Peyton Remy had plans Monday. Well, his coaches had plans for him. The right-hander was slated to throw in long relief for Class A South Bend. Maybe enter somewhere in the fifth or sixth inning and finish the game.But Derek Casey "ruined" everything and now Remy will "remember it forever."
Peyton Remy had plans Monday. Well, his coaches had plans for him. The right-hander was slated to throw in long relief for Class A South Bend. Maybe enter somewhere in the fifth or sixth inning and finish the game.
But Derek Casey "ruined" everything and now Remy will "remember it forever." He'll flash back on their embrace after the game. And the water cooler bath that rained down on them and interrupted an interview. And how his adrenaline still pumped hours after recording the final out of Class A South Bend's no-hitter.
Remy didn't enter until the eighth inning, because Casey just didn't need to be replaced. The right-handed Cubs prospect tossed seven perfect innings to pace the 2-0 win over visiting Cedar Rapids.
"To have a perfect game, you have to be so lucky," Casey said. "You can make perfect pitches and guys are going to get hits, that's just how the game of baseball is."
That is not how it was Monday. The Virginia product recorded the first two outs on five pitches and then worked past three straight balls to whiff Chris Williams. Another payoff pitch beat Andrew Bechtold to close the second in similar fashion. Casey only needed eight pitches in the third and punched out two more Cedar Rapids batters in the fourth.
Hours earlier, the right-hander walked into the home clubhouse and the "new guy" had already arrived. They had never played together or even met. But Victor Caratini was going to be catching him, and after a brief introduction, the battery got to work.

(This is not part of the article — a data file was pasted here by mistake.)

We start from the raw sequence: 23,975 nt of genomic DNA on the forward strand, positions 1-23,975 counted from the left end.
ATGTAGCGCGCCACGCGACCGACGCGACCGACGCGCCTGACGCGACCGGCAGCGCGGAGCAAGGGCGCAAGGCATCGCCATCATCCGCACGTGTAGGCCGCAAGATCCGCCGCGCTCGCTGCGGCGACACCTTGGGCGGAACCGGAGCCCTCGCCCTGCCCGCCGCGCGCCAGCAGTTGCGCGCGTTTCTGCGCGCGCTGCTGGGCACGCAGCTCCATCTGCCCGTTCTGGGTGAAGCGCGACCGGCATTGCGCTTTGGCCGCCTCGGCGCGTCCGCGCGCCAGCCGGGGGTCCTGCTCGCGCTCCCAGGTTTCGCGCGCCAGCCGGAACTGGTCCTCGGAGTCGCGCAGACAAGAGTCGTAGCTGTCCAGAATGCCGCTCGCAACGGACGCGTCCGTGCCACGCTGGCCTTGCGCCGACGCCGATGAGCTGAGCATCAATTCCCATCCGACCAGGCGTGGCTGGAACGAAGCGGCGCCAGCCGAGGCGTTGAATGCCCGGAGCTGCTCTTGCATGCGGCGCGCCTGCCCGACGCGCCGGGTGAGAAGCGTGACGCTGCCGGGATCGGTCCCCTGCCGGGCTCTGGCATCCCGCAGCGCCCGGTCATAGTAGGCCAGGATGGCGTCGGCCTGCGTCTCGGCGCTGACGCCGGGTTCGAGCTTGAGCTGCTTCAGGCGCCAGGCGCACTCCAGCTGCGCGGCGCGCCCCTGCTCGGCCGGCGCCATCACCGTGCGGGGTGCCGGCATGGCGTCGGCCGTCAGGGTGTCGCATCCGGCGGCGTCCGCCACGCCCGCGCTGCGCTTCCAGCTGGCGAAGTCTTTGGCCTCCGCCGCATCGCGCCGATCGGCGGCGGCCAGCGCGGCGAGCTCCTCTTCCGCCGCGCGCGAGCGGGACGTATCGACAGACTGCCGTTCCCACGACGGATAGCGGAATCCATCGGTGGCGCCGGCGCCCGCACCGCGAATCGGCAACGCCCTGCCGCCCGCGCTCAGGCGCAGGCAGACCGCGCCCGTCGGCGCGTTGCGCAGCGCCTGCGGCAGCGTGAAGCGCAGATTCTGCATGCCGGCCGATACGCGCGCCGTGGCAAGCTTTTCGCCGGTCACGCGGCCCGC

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The Major Leaguer was on the first day of his rehab assignment after surgery last month on a fractured left hamate bone. Casey, two weeks removed from allowing nine hits in back-to-back starts, said Caratini called a great game and moved the target around the zone a bunch. A perfect match. Literally.
"He just felt like another guy on the team," Casey said.
Rafelin Lorenzo replaced Caratini in the fifth, but nothing changed for Casey. The 2018 ninth-round pick used his defense for all three outs in the fifth. He threw only two balls in the sixth -- working with a lead after Tyler Durna's two-run homer -- and his final perfect frame lasted six pitches.
Casey fanned six while throwing 55 of his 76 pitches for strikes. He won the battle in three full counts.
"I just think my first couple starts here in South Bend, I was not being as aggressive as I needed to be," said the native of Mechanicsville, Virginia. "And just getting a feel for my secondary pitches. So when I've been able to throw those secondary pitches in fastball predictable counts, it's made a big difference for me and I've had a lot of success doing it. If I can keep working on those things and just being aggressive, getting ahead in counts and throwing strikes. It should hopefully keep going up from here."
Remy entered in the eighth. This was new territory for him, the 2017 17th-round pick previously had only been on the receiving end of special starts such as these.
He wasn't really mulling over what a mistake could mean. The 23-year-old said he wanted to take it one pitch, one out, at a time. The Kernels broke up perfection right away when Gilberto Celestino reached on shortstop Andy Weber's throwing error in the first at-bat of the eighth. Remy promptly picked him off at first. After Ben Rodriguez struck out, Bechtold walked, and the Colorado native got David Banuelos to fly out.
He knew Cedar Rapids might consider a bunt to steal a hit. So Remy pounded the zone, and struck out Yeltsin Encarnacion and Hunter Lee in the ninth. Third baseman Christopher Morel's throwing error after a diving stop put Gabriel Maciel on first. But the righty got Jacob Pearson to pop out to Morel on the first pitch to seal the no-hitter, the eighth in South Bend history, and the second since becoming a Cubs affiliate in 2015.
A horn boomed through night. Fireworks lit the dark sky. Teammates spilled out of the dugout to embrace Remy. But he knew Casey deserved to be celebrated too.
"He pitched his butt off," Remy said. "I'm just glad I was able to keep it where it was. The perfect game would have been really special, but in my mind this is just as special. I've never been a part of anything like this, so it was a good day."
Joe Bloss is a contributor to MiLB.com. Follow him on Twitter @jtbloss.